We recognize the need to protect the bond between people and their pets, especially during times of crisis. That’s why we advocate for stronger protections for companion animals and people at local, state and federal levels, and it’s also why the HSUS and a coalition of organizations collaborated to create the Eviction Response Toolkit. This resource offers animal shelters, municipalities and advocates creative strategies in helping keep families and their pets together, which any animal person knows is especially valuable during times of uncertainty, as it’s so often our pets who offer us stability and companionship.
In addition to the toolkit, the HSUS has supported impacted families and pets by supplying pet food and resources through our Pets for Life and Rural Area Veterinary Services (RAVS) programs, bringing vital veterinary services to communities without robust pet wellness services, and advocating for affordable, pet-inclusive housing.
Now as housing insecurity undoubtedly rises and more people are displaced, pet-owning renters will have even fewer options, and will face even more challenges to keep their families together. So, what can we do to help alleviate unnecessary pet relinquishment and support stable, affordable pet-inclusive housing?
- Encourage federal lawmakers to pass legislation that would extend the eviction moratorium until all of the federal aid has been distributed and COVID-19 Delta cases are under control.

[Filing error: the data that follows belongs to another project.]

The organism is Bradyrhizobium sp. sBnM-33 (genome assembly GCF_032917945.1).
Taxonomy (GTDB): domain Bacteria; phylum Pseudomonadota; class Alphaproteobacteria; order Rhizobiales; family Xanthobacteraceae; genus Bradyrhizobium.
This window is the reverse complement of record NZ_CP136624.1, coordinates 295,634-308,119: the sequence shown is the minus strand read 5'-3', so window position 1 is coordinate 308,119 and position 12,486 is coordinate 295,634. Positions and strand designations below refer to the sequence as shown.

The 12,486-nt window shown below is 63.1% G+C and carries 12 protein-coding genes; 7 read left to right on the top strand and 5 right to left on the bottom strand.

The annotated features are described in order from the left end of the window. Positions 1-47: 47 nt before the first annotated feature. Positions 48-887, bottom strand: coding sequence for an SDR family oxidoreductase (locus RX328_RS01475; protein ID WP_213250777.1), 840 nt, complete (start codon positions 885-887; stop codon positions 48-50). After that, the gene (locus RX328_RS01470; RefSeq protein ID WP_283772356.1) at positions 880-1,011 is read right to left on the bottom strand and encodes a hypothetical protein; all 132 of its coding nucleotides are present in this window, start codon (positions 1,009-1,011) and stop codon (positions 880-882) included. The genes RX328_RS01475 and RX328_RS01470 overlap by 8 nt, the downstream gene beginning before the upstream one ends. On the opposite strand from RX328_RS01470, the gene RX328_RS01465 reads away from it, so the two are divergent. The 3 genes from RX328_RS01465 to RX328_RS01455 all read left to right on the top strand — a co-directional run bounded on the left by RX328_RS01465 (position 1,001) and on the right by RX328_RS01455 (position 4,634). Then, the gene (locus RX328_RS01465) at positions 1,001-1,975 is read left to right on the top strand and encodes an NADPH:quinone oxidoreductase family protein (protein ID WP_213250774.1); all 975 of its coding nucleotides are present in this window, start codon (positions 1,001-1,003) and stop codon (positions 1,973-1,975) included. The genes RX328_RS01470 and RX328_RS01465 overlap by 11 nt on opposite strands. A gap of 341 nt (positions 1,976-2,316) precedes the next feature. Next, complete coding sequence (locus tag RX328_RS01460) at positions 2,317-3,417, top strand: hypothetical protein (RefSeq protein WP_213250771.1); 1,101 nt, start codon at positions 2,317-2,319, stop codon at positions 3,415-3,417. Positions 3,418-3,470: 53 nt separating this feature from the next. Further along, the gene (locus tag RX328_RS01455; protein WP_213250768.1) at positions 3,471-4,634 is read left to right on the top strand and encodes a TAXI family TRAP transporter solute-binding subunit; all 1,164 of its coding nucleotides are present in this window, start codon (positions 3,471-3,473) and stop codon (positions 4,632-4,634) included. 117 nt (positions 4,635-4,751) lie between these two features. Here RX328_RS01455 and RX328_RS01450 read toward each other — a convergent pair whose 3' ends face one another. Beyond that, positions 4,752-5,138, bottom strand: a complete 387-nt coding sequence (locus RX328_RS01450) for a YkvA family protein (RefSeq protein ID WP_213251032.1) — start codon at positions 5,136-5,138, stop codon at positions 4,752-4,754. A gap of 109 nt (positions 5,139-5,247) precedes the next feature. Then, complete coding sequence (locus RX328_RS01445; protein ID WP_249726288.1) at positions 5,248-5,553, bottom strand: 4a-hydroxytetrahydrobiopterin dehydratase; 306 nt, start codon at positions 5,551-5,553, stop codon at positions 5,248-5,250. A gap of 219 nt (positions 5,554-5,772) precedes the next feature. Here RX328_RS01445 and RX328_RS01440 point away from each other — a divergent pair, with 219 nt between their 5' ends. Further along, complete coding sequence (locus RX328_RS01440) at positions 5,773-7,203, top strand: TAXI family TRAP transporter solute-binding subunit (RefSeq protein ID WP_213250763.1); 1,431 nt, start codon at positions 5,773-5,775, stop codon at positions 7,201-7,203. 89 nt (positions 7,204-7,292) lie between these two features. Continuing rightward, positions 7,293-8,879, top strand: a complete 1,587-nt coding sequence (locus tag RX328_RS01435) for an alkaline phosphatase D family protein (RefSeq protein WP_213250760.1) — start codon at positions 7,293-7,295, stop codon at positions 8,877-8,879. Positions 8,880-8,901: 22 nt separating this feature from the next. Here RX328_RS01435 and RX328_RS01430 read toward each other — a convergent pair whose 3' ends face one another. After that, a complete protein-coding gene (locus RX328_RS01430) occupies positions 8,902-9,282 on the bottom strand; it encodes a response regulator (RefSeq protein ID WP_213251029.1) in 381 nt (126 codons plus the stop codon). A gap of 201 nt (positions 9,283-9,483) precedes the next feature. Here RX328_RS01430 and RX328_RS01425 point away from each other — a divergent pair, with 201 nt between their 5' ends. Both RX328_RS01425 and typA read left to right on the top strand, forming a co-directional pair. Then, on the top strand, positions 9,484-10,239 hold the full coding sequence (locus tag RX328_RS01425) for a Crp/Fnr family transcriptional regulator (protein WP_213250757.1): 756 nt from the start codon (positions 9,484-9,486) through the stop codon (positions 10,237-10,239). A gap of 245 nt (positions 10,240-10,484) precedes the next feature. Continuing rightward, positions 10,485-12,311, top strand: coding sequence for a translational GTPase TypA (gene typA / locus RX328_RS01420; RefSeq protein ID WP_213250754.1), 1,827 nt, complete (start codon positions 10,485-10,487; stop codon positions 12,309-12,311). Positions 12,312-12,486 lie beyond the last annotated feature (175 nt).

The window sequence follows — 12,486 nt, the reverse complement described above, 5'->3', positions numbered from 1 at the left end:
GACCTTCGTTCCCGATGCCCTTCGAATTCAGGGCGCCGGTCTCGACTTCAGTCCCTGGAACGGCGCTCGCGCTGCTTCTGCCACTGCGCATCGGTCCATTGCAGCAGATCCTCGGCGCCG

- Encourage state and local lawmakers to pass their own emergency eviction moratoriums and to prioritize spending federal aid to assist families in need.
- Encourage shelters and rescues to provide for emergency fostering placement for people experiencing evictions and housing insecurity.
- Support laws advocating for pet-inclusive subsidized housing.
- Write to your local news outlet and highlight the impact of these important policies and their effect on the people and animals in your community.
Throughout the COVID-19 pandemic, the animal welfare community has worked tirelessly to ensure that families and their pets have access to the resources needed to remain together. Whether through advocating for tenant protections and eviction moratoria or providing food, veterinary care and other supplies, our movement has taken a strong stance on the absolute necessity of protecting family bonds with their pets—regardless of income, race, ethnicity or socioeconomic status.
Now, on the cusp of a massive wave of preventable evictions, and the enormous associated costs to both human and animal health and wellbeing, we encourage lawmakers to further extend the eviction moratorium until stronger tenant protections are in place.
Sara Amundson is president of the Humane Society Legislative Fund.
Que triste! Gasta-se tanto em tecnologia para conquistar outros planetas e não olham pelos seres do nosso! Que lastimável…
I am glad there are so many people who love their pets as I do it warms my heart because my cats are my world and I would take a bullet for any of them I lost my home to a reverse mortgage on the coldest day of the year more than
a yr and half ago and miss my animals but are fortunate enough to have a local shelter caring for them
Until I can find a new place to live. I am very grateful. Noone should have to decide between their furry children and a roof over their head.
Not fair.iadofe my furry children and can’t live without them. I got 4 kitties
Ich hoffe, die Kätzchen bekommen ein liebevolles Zuhause. 🥰danke an sie … Karin erker